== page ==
The Top 5 Project Showstoppers

What are the things that can grind a project to a halt? Its a great question. And one I asked myself recently. When looking at ways to ensure you avoid project failure its best to first define what success is.  But lets ask what we think failure would look like.

A project is considered a failure when it has not delivered what was required. In order to succeed, a project must deliver to cost, to quality, and on time; and it must deliver the benefits presented in the business case (you have written a business case, right?)

Sounds simple. Why is it then that we see more projects fail than succeed?  I am renovating my home at present and I have to say that its employing all my PM skills - I have a plan, a budget, controls in place, a reporting cycle with suppliers, stage gate reviews and all the rest.  So far things are going well.  But what about when things go wrong, the unexpected, the things that creep out of the woodwork. What then?  How can you "manage" these things.  Try that in a fast-paced environment with millions of pounds at stake, different stakeholder needs (and personalities) and things can very quickly spiral out of control.

Here are my top 5 project showstoppers.

Change Control

You need to get this in place very early in a project and ensure everyone understands the mechanics for dealing with change through the project lifecycle.  A project is typically dealing with changing something anyway – but what if the fundamental requirements change?  Changes like this need to be controlled so that if necessary, extra budget can be requested or extra resource or extra time.  If requirements change significantly in the middle of a project then the business case should also be revisited - does it still make sense?  Ensuring that such changes are managed and communicated using relevant governance frameworks enables sponsors and key stakeholders to have the opportunity to accept or reject such changes. It will ensure that your time, cost and quality goals can reflect these accordingly.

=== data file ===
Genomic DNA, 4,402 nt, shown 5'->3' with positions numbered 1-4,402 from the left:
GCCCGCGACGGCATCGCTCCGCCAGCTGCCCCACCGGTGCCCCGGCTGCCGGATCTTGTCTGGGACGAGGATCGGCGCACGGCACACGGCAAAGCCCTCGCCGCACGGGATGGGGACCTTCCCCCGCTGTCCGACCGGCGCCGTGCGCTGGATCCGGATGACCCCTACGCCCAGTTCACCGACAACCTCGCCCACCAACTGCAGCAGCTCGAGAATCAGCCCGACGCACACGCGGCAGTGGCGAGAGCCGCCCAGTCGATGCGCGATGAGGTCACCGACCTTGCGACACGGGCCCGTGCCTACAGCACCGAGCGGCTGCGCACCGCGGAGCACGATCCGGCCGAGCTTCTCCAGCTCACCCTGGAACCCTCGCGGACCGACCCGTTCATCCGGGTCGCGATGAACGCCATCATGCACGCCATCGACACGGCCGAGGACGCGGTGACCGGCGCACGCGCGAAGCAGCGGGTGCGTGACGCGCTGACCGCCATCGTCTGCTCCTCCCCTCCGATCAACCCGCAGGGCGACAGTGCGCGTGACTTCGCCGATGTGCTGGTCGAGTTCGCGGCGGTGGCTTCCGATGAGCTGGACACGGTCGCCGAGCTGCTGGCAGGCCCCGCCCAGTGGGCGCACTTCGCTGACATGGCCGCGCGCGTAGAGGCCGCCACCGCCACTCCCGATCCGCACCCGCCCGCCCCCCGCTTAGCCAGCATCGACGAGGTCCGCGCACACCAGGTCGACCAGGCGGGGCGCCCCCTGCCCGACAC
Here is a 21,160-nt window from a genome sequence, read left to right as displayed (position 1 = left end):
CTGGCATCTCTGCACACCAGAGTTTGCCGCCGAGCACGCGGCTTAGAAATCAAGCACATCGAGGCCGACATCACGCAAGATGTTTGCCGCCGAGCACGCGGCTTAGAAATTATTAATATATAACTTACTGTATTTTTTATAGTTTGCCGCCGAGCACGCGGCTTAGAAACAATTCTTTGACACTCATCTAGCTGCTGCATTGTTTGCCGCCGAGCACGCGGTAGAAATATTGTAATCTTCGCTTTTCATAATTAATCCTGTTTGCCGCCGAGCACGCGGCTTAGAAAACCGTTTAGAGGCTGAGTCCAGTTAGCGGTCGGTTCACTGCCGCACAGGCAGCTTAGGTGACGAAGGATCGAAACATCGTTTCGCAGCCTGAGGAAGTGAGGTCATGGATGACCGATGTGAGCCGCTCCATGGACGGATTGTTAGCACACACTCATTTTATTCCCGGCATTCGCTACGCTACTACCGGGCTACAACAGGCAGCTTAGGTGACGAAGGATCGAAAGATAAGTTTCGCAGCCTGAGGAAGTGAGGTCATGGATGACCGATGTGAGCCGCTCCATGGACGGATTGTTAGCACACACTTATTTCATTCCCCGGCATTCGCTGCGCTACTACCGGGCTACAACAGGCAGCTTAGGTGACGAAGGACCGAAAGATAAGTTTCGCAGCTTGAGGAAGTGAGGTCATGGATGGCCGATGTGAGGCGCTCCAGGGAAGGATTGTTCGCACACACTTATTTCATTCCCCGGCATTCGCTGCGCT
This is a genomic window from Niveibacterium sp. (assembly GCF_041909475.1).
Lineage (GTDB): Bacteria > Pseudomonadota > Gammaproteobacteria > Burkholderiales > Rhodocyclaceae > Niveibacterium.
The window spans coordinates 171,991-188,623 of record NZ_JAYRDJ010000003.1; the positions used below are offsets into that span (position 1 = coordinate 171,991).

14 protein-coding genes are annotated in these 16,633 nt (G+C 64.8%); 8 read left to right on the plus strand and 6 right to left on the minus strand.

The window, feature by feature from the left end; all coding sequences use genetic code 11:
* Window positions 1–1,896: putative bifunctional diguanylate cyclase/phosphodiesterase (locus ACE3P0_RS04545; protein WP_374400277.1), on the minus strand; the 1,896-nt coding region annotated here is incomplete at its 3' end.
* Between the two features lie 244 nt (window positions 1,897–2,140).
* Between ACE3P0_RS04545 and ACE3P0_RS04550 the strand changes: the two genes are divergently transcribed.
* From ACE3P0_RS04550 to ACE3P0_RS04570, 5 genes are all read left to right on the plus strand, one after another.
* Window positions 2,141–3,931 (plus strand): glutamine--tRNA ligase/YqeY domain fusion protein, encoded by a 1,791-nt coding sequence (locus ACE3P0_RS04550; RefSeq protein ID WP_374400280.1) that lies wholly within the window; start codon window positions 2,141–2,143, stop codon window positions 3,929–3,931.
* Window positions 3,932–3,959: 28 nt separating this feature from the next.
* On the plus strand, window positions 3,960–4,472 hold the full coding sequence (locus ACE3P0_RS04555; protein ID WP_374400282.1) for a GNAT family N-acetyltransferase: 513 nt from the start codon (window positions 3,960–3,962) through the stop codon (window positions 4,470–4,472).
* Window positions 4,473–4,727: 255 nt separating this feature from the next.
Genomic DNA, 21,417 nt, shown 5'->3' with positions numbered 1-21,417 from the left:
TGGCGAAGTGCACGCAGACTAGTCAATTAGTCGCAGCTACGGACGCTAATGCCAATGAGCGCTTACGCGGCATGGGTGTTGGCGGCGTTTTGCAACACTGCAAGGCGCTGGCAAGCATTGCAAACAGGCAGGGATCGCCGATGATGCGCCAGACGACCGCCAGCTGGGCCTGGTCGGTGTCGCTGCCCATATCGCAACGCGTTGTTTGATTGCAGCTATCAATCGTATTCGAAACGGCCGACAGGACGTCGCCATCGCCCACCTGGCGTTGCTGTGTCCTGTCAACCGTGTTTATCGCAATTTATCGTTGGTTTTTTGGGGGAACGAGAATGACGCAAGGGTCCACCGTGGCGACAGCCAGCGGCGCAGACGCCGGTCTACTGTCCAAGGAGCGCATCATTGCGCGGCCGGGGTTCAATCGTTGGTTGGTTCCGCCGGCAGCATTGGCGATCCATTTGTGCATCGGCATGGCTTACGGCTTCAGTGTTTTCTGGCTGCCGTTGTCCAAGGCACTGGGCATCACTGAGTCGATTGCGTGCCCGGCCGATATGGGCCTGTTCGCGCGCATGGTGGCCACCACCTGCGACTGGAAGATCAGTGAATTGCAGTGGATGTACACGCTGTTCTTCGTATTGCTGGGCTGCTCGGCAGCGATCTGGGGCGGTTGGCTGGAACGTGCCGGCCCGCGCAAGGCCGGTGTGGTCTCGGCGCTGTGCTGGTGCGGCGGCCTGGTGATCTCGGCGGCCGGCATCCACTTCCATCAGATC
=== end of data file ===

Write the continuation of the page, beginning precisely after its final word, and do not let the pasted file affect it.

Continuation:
This is linked to point one, but its about the structure of dealing with change through a project’s lifecycle.  But moreso, effective project governance is about ensuring that projects deliver the value expected of them.  Its about the right stakeholders providing direction for the project , its about the sponsors taking “ownership” (yes, its not all down to the project manager, but the project manager has to ensure this governance framework is in place and works), and it’s about reporting back and disclosure.  It’s fairly obvious isn’t it – get your sponsor(s) and key stakeholders involved from the outset by setting up the right governance framework (for you and your organisation) will clearly mean less or little chance of failure, as time, cost and quality can be better communicated and managed.  It’s not about micro management, its about communication and control.